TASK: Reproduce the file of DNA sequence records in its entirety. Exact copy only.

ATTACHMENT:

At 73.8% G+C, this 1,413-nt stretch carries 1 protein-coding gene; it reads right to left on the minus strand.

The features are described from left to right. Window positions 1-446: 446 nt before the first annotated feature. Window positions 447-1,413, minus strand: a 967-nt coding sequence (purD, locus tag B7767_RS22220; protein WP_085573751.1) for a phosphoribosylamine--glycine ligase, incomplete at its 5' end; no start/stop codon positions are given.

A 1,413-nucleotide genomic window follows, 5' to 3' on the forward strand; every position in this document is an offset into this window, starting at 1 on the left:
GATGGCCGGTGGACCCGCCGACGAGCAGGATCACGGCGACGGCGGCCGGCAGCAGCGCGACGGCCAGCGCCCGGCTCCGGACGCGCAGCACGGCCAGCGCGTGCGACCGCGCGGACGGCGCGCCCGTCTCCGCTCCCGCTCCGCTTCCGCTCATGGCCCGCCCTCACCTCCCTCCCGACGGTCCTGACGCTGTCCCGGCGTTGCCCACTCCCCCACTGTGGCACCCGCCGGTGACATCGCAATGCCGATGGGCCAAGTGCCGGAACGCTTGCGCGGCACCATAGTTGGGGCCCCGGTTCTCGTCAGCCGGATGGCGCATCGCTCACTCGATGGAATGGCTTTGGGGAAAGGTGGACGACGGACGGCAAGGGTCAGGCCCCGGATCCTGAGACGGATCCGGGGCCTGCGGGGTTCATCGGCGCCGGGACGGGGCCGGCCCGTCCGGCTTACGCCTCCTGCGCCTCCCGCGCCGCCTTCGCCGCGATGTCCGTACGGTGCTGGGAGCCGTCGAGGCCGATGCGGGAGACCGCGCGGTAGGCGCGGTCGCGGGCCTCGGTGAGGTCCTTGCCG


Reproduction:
At 73.8% G+C, this 1,413-nt stretch carries 1 protein-coding gene; it reads right to left on the minus strand.

The features are described from left to right. Window positions 1-446: 446 nt before the first annotated feature. Window positions 447-1,413, minus strand: a 967-nt coding sequence (purD, locus tag B7767_RS22220; protein WP_085573751.1) for a phosphoribosylamine--glycine ligase, incomplete at its 5' end; no start/stop codon positions are given.

A 1,413-nucleotide genomic window follows, 5' to 3' on the forward strand; every position in this document is an offset into this window, starting at 1 on the left:
GATGGCCGGTGGACCCGCCGACGAGCAGGATCACGGCGACGGCGGCCGGCAGCAGCGCGACGGCCAGCGCCCGGCTCCGGACGCGCAGCACGGCCAGCGCGTGCGACCGCGCGGACGGCGCGCCCGTCTCCGCTCCCGCTCCGCTTCCGCTCATGGCCCGCCCTCACCTCCCTCCCGACGGTCCTGACGCTGTCCCGGCGTTGCCCACTCCCCCACTGTGGCACCCGCCGGTGACATCGCAATGCCGATGGGCCAAGTGCCGGAACGCTTGCGCGGCACCATAGTTGGGGCCCCGGTTCTCGTCAGCCGGATGGCGCATCGCTCACTCGATGGAATGGCTTTGGGGAAAGGTGGACGACGGACGGCAAGGGTCAGGCCCCGGATCCTGAGACGGATCCGGGGCCTGCGGGGTTCATCGGCGCCGGGACGGGGCCGGCCCGTCCGGCTTACGCCTCCTGCGCCTCCCGCGCCGCCTTCGCCGCGATGTCCGTACGGTGCTGGGAGCCGTCGAGGCCGATGCGGGAGACCGCGCGGTAGGCGCGGTCGCGGGCCTCGGTGAGGTCCTTGCCG